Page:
If somebody is legally under house arrest but in practice not, are they free? Semiha Şahin, an editor at the socialist Etkin News Agency (ETHA), confronts this question—and the legal ambiguity that it poses—every day. A Turkish court released the journalist under house arrest in June, pending the outcome of her trial, but authorities have…
Nine years ago this month, the Committee to Protect Journalists took a stand on one of the most polarizing figures in journalism. We wrote President Barack Obama and his attorney general, Eric Holder, urging them not to prosecute Julian Assange.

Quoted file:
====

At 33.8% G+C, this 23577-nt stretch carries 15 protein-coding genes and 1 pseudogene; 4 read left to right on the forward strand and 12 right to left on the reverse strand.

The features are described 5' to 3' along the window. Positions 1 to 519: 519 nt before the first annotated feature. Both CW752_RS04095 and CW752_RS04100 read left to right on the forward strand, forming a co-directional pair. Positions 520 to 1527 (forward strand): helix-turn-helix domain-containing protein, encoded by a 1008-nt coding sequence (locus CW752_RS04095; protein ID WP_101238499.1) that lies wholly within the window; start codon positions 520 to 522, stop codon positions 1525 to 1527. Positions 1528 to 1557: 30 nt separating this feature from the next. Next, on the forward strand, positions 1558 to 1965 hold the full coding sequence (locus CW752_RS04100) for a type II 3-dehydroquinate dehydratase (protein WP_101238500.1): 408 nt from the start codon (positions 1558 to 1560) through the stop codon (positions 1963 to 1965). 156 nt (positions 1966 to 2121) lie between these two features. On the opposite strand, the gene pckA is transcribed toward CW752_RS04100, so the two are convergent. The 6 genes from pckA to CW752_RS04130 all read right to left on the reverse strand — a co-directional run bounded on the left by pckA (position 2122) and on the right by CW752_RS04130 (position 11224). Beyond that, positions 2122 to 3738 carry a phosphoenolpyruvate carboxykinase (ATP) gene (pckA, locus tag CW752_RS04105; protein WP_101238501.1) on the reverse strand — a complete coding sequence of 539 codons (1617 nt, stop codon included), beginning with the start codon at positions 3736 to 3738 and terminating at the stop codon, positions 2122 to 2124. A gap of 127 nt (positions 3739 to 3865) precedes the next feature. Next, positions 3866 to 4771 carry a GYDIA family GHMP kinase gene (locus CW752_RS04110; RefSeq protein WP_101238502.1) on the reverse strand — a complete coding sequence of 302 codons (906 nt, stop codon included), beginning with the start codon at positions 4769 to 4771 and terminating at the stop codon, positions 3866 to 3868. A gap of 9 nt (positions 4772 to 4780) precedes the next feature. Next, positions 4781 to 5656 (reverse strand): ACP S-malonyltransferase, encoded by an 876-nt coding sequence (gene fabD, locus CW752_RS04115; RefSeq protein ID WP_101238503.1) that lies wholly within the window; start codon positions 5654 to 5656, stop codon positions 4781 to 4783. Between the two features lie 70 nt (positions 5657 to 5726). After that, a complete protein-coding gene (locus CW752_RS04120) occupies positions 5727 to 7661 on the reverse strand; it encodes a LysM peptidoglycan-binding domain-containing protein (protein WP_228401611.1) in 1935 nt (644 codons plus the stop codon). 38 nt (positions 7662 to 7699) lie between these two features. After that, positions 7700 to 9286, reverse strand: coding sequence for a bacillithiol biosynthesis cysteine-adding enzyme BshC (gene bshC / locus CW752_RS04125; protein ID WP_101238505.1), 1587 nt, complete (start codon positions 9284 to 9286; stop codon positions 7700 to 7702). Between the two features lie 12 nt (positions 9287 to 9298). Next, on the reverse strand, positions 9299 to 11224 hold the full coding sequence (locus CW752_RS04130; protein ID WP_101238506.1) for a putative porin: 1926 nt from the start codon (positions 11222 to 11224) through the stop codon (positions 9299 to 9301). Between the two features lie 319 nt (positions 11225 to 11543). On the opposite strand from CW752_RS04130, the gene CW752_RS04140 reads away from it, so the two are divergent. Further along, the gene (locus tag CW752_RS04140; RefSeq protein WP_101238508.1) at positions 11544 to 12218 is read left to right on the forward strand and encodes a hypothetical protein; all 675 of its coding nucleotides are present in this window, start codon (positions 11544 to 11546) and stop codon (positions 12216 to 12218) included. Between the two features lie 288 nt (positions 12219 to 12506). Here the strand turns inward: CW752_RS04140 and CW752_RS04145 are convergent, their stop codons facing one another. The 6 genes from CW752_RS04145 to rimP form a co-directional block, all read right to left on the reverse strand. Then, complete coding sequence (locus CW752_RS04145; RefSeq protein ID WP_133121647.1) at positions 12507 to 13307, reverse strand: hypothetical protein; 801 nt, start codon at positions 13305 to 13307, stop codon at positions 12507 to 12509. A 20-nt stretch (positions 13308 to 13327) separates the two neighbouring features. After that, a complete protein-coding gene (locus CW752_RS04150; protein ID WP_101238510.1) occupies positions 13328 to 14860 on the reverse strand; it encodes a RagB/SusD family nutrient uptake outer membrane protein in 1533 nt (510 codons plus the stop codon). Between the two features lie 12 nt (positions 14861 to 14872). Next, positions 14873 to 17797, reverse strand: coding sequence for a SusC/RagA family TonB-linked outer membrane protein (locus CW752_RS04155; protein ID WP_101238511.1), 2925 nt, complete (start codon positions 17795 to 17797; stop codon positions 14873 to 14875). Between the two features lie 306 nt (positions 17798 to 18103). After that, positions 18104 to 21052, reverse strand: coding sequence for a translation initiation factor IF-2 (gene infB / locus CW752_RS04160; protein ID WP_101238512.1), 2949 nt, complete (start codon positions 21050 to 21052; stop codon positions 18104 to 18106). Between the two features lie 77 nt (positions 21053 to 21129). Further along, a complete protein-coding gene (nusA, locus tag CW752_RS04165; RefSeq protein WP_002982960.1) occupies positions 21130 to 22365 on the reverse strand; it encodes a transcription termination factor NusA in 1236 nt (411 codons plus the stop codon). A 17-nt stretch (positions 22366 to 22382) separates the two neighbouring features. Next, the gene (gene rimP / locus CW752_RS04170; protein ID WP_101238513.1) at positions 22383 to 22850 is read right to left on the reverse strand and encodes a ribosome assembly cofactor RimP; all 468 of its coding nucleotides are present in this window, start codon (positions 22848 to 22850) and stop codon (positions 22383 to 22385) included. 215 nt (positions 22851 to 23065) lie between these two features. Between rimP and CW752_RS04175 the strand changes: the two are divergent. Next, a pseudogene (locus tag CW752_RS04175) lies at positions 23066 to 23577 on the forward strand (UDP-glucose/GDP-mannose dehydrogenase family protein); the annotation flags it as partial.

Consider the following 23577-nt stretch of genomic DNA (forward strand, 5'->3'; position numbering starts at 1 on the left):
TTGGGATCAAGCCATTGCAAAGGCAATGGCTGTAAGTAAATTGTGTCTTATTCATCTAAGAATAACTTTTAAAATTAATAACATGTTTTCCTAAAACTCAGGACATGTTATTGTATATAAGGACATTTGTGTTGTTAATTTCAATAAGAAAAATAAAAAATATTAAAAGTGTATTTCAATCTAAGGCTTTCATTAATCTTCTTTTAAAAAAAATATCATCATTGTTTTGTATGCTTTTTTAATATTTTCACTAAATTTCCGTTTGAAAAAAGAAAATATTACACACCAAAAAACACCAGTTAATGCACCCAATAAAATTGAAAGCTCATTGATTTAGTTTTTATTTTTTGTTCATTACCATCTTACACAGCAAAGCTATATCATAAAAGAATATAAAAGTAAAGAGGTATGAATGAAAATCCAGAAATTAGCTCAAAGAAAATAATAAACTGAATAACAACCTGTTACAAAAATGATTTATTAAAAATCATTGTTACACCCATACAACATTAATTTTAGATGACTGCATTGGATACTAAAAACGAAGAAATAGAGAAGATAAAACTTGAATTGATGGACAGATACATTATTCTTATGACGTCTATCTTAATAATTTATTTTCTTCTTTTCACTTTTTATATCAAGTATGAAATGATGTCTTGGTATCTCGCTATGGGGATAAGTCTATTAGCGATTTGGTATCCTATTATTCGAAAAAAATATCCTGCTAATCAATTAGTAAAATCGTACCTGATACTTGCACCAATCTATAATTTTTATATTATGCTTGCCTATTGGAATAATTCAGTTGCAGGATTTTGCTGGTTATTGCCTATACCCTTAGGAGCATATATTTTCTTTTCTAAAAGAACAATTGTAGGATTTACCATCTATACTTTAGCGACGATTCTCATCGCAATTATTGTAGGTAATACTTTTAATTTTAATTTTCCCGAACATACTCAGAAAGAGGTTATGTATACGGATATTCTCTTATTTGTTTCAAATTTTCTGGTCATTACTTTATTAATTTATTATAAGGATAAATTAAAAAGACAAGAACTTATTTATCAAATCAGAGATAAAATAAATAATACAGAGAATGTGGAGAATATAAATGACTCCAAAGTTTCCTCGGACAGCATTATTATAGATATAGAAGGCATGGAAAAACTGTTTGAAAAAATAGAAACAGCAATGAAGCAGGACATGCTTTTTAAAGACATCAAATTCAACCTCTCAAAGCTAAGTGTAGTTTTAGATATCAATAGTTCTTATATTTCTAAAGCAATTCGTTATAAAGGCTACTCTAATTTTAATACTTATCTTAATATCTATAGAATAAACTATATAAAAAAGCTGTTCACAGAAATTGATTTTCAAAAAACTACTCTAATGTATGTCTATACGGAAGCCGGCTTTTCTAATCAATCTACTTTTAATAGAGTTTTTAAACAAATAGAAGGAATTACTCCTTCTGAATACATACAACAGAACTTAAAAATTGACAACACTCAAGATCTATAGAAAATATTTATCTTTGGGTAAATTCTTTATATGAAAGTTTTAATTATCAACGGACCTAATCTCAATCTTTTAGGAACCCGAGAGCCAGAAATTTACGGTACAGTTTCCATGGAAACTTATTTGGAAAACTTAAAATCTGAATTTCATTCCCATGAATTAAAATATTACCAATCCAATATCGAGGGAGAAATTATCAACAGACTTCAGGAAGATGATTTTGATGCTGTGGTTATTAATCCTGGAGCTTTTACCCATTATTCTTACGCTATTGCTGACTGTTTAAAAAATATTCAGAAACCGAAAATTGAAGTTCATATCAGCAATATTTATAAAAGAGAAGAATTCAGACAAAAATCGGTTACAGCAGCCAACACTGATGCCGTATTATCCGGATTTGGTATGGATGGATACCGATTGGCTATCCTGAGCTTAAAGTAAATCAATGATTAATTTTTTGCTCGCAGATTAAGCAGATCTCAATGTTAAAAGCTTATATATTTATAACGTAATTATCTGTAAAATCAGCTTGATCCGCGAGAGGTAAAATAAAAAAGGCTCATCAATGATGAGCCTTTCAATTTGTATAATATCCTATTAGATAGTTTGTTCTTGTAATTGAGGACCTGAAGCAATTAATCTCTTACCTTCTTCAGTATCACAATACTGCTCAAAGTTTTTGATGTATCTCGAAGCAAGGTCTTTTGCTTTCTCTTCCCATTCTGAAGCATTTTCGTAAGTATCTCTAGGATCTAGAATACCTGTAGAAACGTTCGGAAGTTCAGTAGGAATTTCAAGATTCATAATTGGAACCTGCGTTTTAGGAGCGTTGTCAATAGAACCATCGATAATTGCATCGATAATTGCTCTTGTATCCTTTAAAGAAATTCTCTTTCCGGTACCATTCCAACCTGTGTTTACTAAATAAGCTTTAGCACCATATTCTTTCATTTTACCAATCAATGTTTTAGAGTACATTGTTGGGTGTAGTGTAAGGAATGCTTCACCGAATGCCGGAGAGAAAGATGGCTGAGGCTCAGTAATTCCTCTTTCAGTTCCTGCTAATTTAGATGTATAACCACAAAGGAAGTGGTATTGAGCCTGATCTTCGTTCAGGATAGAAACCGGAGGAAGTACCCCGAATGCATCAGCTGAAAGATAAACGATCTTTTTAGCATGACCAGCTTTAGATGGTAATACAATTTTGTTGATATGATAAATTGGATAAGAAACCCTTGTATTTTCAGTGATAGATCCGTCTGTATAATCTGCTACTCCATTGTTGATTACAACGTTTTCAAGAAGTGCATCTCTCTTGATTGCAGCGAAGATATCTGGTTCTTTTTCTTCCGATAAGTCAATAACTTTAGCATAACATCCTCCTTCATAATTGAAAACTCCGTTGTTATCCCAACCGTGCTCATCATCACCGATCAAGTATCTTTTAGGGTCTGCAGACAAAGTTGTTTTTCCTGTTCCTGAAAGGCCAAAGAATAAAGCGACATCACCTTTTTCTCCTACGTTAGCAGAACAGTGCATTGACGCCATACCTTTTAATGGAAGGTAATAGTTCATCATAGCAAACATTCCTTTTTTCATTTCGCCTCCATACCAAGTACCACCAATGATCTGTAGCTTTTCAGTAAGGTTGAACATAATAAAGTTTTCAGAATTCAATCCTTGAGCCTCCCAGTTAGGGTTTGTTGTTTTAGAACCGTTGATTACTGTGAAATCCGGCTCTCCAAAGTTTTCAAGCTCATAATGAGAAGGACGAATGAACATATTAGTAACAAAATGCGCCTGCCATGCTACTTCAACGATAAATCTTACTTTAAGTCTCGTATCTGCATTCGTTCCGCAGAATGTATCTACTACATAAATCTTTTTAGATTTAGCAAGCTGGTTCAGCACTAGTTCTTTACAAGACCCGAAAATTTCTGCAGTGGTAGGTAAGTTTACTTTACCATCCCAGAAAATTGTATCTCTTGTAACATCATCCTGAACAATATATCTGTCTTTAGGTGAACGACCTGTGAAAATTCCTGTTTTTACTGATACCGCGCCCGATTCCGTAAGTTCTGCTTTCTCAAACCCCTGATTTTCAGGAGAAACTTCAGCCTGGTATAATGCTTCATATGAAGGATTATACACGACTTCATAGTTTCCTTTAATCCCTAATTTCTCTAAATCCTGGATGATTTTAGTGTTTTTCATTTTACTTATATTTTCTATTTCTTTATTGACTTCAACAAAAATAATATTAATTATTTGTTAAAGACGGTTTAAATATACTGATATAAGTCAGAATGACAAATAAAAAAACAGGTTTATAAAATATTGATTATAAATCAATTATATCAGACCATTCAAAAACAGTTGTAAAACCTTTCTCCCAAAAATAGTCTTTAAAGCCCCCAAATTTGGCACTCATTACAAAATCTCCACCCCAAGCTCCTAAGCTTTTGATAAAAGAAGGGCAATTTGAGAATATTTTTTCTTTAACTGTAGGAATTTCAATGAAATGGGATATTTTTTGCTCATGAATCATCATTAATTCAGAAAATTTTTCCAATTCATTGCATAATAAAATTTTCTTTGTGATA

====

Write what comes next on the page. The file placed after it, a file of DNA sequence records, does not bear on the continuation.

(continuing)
The ongoing detentions of Nigerian publisher Agba Jalingo and Ethiopian editor Fekadu Mahtemework–the only journalists behind bars for their work in their countries, according to CPJ’s latest prison census–don’t tell the whole story of their governments’ crackdowns on freedom of expression.
In October 2018, authorities arrested Pouyan Khoshhal as he drove through the northern Iranian city of Rasht, by the Caspian Sea. The reason for the journalist’s arrest: his use of the word “death” instead of “martyrdom” to describe a Shiite saint in an article for the reformist newspaper Ebtekar.